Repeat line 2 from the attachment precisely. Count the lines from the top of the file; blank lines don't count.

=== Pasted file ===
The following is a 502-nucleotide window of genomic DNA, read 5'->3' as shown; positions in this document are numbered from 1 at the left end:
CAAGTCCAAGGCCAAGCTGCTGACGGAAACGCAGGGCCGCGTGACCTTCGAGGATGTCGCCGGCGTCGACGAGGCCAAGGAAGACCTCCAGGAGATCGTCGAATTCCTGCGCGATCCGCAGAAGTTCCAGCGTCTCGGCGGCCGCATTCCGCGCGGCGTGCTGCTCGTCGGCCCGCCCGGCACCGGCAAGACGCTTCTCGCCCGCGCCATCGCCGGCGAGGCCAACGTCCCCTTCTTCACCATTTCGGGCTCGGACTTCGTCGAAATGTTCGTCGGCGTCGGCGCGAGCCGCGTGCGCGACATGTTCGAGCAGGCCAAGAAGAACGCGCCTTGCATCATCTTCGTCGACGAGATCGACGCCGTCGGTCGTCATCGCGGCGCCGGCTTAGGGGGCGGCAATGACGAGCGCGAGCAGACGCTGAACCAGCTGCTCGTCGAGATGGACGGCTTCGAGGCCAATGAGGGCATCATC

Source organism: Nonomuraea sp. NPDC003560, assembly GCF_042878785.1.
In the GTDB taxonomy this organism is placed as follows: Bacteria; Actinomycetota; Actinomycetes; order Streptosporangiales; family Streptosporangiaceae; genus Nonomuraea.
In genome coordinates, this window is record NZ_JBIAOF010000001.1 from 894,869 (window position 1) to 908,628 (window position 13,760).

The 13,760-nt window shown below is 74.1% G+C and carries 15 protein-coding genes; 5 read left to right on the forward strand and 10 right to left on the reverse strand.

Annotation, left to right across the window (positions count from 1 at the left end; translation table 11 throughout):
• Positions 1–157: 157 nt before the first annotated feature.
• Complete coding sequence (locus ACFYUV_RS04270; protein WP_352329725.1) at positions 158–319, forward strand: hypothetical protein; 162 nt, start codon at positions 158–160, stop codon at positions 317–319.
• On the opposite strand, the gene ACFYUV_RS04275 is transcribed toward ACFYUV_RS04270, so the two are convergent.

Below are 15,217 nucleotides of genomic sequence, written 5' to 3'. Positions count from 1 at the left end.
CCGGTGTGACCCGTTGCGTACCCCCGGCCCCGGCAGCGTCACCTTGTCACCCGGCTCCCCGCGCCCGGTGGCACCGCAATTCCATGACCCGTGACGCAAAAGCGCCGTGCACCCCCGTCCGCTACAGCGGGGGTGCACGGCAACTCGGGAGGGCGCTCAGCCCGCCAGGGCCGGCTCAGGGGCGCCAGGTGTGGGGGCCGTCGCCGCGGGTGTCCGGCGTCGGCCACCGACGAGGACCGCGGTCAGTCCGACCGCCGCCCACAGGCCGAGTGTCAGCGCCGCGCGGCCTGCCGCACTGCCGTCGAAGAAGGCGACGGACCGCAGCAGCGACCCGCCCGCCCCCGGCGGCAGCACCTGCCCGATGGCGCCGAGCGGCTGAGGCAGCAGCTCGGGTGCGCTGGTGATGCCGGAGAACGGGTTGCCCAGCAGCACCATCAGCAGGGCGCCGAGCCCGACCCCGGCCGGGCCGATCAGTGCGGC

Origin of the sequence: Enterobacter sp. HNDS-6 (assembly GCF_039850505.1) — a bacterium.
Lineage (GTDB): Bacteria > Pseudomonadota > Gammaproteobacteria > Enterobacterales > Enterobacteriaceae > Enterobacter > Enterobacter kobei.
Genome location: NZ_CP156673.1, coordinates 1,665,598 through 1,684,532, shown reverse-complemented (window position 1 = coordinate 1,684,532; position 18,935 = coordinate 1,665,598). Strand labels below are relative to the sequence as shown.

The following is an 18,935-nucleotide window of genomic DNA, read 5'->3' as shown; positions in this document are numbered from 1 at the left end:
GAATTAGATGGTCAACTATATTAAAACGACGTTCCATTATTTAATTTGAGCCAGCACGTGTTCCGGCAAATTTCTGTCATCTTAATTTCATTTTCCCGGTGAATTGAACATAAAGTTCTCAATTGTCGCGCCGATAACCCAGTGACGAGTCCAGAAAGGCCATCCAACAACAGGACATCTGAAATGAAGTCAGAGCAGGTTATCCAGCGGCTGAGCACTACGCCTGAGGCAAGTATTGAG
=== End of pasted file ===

CAAGTCCAAGGCCAAGCTGCTGACGGAAACGCAGGGCCGCGTGACCTTCGAGGATGTCGCCGGCGTCGACGAGGCCAAGGAAGACCTCCAGGAGATCGTCGAATTCCTGCGCGATCCGCAGAAGTTCCAGCGTCTCGGCGGCCGCATTCCGCGCGGCGTGCTGCTCGTCGGCCCGCCCGGCACCGGCAAGACGCTTCTCGCCCGCGCCATCGCCGGCGAGGCCAACGTCCCCTTCTTCACCATTTCGGGCTCGGACTTCGTCGAAATGTTCGTCGGCGTCGGCGCGAGCCGCGTGCGCGACATGTTCGAGCAGGCCAAGAAGAACGCGCCTTGCATCATCTTCGTCGACGAGATCGACGCCGTCGGTCGTCATCGCGGCGCCGGCTTAGGGGGCGGCAATGACGAGCGCGAGCAGACGCTGAACCAGCTGCTCGTCGAGATGGACGGCTTCGAGGCCAATGAGGGCATCATC